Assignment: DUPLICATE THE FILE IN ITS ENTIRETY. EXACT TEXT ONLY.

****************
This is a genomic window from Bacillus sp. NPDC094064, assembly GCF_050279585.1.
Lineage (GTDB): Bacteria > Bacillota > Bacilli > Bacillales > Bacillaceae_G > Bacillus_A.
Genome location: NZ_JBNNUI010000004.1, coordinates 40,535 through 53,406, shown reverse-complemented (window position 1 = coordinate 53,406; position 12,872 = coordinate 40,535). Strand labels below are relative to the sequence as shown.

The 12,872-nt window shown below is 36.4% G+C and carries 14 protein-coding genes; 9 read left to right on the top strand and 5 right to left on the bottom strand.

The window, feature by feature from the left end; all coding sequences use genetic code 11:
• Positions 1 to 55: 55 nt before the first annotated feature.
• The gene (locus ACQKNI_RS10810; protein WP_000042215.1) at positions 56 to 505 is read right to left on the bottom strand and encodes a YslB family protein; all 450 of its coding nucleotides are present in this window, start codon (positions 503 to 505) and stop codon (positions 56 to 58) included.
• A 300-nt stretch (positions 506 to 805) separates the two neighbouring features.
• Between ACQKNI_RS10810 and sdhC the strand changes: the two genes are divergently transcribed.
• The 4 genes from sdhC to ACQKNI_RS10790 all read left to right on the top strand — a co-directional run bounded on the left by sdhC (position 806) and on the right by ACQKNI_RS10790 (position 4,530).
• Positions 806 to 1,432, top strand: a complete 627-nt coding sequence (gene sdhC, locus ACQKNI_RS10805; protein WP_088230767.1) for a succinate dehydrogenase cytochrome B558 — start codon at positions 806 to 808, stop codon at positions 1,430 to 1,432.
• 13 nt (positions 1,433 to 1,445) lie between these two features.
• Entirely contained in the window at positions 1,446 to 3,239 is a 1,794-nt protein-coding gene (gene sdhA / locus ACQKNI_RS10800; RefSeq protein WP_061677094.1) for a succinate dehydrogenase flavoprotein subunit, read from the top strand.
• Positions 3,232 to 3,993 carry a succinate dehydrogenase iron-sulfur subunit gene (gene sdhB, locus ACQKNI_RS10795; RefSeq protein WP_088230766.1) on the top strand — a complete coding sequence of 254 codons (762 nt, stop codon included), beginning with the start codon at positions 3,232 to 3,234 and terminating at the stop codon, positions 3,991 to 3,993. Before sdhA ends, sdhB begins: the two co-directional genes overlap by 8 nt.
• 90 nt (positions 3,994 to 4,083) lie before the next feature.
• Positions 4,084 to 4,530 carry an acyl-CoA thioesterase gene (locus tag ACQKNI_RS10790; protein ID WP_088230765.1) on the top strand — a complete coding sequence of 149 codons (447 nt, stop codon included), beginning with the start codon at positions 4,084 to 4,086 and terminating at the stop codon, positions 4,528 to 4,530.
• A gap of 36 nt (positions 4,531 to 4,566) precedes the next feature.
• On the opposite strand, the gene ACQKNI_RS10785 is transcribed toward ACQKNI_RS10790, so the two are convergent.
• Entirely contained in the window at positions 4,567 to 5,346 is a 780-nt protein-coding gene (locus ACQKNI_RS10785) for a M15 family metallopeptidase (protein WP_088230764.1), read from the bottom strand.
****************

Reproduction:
This is a genomic window from Bacillus sp. NPDC094064, assembly GCF_050279585.1.
Lineage (GTDB): Bacteria > Bacillota > Bacilli > Bacillales > Bacillaceae_G > Bacillus_A.
Genome location: NZ_JBNNUI010000004.1, coordinates 40,535 through 53,406, shown reverse-complemented (window position 1 = coordinate 53,406; position 12,872 = coordinate 40,535). Strand labels below are relative to the sequence as shown.

The 12,872-nt window shown below is 36.4% G+C and carries 14 protein-coding genes; 9 read left to right on the top strand and 5 right to left on the bottom strand.

The window, feature by feature from the left end; all coding sequences use genetic code 11:
• Positions 1 to 55: 55 nt before the first annotated feature.
• The gene (locus ACQKNI_RS10810; protein WP_000042215.1) at positions 56 to 505 is read right to left on the bottom strand and encodes a YslB family protein; all 450 of its coding nucleotides are present in this window, start codon (positions 503 to 505) and stop codon (positions 56 to 58) included.
• A 300-nt stretch (positions 506 to 805) separates the two neighbouring features.
• Between ACQKNI_RS10810 and sdhC the strand changes: the two genes are divergently transcribed.
• The 4 genes from sdhC to ACQKNI_RS10790 all read left to right on the top strand — a co-directional run bounded on the left by sdhC (position 806) and on the right by ACQKNI_RS10790 (position 4,530).
• Positions 806 to 1,432, top strand: a complete 627-nt coding sequence (gene sdhC, locus ACQKNI_RS10805; protein WP_088230767.1) for a succinate dehydrogenase cytochrome B558 — start codon at positions 806 to 808, stop codon at positions 1,430 to 1,432.
• 13 nt (positions 1,433 to 1,445) lie between these two features.
• Entirely contained in the window at positions 1,446 to 3,239 is a 1,794-nt protein-coding gene (gene sdhA / locus ACQKNI_RS10800; RefSeq protein WP_061677094.1) for a succinate dehydrogenase flavoprotein subunit, read from the top strand.
• Positions 3,232 to 3,993 carry a succinate dehydrogenase iron-sulfur subunit gene (gene sdhB, locus ACQKNI_RS10795; RefSeq protein WP_088230766.1) on the top strand — a complete coding sequence of 254 codons (762 nt, stop codon included), beginning with the start codon at positions 3,232 to 3,234 and terminating at the stop codon, positions 3,991 to 3,993. Before sdhA ends, sdhB begins: the two co-directional genes overlap by 8 nt.
• 90 nt (positions 3,994 to 4,083) lie before the next feature.
• Positions 4,084 to 4,530 carry an acyl-CoA thioesterase gene (locus tag ACQKNI_RS10790; protein ID WP_088230765.1) on the top strand — a complete coding sequence of 149 codons (447 nt, stop codon included), beginning with the start codon at positions 4,084 to 4,086 and terminating at the stop codon, positions 4,528 to 4,530.
• A gap of 36 nt (positions 4,531 to 4,566) precedes the next feature.
• On the opposite strand, the gene ACQKNI_RS10785 is transcribed toward ACQKNI_RS10790, so the two are convergent.
• Entirely contained in the window at positions 4,567 to 5,346 is a 780-nt protein-coding gene (locus ACQKNI_RS10785) for a M15 family metallopeptidase (protein WP_088230764.1), read from the bottom strand.